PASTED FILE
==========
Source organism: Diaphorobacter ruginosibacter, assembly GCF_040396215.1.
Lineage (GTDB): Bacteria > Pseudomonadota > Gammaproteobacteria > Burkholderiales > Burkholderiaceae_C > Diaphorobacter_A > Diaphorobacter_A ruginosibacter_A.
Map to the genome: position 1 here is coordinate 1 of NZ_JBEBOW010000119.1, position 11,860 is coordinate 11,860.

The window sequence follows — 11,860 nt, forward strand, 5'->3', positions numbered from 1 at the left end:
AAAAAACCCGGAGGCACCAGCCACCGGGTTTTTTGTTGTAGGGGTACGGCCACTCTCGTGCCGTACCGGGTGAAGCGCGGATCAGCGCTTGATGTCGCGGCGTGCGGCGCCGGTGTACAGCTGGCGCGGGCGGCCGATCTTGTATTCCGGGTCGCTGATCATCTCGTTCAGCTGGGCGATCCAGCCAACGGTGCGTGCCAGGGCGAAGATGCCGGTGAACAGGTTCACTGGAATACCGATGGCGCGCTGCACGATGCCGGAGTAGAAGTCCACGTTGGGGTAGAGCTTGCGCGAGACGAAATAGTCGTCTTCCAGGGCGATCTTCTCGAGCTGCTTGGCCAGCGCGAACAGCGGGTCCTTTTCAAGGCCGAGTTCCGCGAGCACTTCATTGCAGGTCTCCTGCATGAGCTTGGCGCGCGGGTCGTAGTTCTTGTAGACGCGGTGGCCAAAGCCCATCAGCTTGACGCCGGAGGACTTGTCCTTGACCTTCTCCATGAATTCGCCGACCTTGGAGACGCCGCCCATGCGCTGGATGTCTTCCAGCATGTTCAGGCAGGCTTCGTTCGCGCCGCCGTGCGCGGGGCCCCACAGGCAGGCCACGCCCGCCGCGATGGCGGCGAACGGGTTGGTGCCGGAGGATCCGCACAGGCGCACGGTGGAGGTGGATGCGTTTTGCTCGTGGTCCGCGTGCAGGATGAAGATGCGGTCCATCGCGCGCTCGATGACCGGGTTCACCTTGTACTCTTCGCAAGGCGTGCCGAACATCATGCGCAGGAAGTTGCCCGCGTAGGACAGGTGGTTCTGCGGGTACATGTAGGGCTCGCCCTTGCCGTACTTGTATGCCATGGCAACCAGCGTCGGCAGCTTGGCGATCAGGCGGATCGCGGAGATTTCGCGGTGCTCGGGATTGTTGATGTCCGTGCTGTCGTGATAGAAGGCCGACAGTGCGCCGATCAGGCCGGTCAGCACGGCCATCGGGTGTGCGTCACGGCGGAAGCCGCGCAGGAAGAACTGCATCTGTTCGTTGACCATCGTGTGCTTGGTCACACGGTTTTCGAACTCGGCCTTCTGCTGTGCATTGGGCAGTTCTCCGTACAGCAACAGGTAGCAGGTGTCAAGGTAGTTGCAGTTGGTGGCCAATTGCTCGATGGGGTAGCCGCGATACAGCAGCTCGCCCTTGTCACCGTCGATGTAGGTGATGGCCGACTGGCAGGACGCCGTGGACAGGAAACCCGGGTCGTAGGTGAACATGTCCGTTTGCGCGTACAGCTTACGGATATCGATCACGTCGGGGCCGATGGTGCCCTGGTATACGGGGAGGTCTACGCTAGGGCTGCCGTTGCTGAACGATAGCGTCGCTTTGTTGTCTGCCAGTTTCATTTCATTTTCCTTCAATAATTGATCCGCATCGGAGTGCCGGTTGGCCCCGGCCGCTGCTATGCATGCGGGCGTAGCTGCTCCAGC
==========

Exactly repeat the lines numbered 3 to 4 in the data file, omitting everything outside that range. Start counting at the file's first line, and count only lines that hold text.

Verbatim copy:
Map to the genome: position 1 here is coordinate 1 of NZ_JBEBOW010000119.1, position 11,860 is coordinate 11,860.

The window sequence follows — 11,860 nt, forward strand, 5'->3', positions numbered from 1 at the left end: